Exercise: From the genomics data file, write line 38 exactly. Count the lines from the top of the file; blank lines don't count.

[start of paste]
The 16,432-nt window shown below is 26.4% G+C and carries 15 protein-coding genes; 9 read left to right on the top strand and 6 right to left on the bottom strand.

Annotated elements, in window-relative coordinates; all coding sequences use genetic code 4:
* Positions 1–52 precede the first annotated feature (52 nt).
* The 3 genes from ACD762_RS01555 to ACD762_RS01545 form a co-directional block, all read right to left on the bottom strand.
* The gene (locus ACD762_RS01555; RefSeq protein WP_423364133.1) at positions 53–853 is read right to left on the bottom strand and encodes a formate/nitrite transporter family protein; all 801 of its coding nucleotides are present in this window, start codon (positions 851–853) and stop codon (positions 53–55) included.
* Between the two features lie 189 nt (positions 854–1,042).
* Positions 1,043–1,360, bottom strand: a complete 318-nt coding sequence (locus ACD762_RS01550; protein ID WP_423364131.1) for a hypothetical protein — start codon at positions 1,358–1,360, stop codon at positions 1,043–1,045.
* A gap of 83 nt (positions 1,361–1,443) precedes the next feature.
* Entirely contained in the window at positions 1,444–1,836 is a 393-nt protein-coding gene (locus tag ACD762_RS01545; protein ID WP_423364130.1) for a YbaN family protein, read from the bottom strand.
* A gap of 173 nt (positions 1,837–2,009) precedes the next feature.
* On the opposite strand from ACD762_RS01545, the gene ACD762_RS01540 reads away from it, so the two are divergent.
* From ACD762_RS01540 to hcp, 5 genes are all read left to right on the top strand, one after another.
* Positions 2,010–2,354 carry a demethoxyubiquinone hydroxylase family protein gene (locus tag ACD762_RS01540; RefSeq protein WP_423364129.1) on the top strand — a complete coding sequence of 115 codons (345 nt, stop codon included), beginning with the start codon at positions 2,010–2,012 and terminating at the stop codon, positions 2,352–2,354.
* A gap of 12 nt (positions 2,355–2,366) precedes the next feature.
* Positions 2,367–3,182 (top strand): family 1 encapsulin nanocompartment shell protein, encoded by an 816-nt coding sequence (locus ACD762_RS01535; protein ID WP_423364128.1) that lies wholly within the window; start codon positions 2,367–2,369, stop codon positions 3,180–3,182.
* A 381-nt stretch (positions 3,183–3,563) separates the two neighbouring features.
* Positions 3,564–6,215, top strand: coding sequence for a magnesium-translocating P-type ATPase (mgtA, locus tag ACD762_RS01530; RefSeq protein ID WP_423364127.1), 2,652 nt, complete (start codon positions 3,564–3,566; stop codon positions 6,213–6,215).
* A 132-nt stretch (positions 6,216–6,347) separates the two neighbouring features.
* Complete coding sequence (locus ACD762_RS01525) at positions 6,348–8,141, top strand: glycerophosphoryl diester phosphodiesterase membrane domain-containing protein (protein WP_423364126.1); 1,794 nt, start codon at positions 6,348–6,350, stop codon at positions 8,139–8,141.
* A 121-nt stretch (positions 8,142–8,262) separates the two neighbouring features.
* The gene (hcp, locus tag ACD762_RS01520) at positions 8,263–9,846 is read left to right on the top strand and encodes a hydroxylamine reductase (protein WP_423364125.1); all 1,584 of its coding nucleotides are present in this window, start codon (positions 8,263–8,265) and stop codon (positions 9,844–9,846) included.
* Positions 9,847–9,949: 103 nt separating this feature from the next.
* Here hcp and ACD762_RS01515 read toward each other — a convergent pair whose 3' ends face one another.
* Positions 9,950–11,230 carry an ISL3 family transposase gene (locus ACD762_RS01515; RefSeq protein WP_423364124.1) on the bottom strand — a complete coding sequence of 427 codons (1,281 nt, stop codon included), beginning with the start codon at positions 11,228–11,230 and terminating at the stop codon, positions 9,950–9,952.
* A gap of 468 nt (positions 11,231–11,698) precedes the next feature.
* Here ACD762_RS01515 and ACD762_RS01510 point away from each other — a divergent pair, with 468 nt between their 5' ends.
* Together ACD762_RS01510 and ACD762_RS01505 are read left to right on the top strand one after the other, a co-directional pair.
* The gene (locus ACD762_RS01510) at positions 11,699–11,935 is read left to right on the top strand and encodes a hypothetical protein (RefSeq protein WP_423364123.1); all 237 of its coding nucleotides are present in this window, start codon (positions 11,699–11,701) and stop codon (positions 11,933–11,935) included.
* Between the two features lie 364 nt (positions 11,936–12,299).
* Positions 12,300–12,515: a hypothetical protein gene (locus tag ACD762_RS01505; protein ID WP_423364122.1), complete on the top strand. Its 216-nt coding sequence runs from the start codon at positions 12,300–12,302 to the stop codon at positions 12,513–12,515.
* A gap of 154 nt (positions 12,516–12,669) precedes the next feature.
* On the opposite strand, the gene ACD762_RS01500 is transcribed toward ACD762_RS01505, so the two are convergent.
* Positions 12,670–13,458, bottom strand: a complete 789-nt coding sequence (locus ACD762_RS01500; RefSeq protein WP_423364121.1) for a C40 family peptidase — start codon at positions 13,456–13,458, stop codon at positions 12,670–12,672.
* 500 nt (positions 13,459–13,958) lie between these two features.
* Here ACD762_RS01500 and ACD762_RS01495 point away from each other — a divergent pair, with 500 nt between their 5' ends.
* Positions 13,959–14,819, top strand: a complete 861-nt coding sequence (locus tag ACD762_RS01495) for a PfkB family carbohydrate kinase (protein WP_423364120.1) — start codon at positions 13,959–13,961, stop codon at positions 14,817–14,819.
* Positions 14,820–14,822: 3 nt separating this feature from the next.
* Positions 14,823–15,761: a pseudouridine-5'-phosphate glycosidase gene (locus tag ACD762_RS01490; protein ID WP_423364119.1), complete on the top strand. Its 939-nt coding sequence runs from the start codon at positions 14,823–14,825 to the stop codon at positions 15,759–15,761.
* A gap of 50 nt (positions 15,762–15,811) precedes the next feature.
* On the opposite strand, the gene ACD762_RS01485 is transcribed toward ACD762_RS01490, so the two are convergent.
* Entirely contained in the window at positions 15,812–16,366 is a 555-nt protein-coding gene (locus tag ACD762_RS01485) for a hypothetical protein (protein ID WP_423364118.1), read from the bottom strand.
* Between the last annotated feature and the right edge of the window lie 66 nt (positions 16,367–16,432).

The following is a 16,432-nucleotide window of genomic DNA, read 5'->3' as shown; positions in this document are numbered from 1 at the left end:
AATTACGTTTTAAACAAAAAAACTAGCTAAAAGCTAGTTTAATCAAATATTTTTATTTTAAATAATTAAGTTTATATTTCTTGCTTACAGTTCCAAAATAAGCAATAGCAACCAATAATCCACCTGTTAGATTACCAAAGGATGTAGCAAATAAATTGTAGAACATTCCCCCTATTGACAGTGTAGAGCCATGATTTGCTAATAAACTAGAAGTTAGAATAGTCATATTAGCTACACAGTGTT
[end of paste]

* Positions 14,823–15,761: a pseudouridine-5'-phosphate glycosidase gene (locus tag ACD762_RS01490; protein ID WP_423364119.1), complete on the top strand. Its 939-nt coding sequence runs from the start codon at positions 14,823–14,825 to the stop codon at positions 15,759–15,761.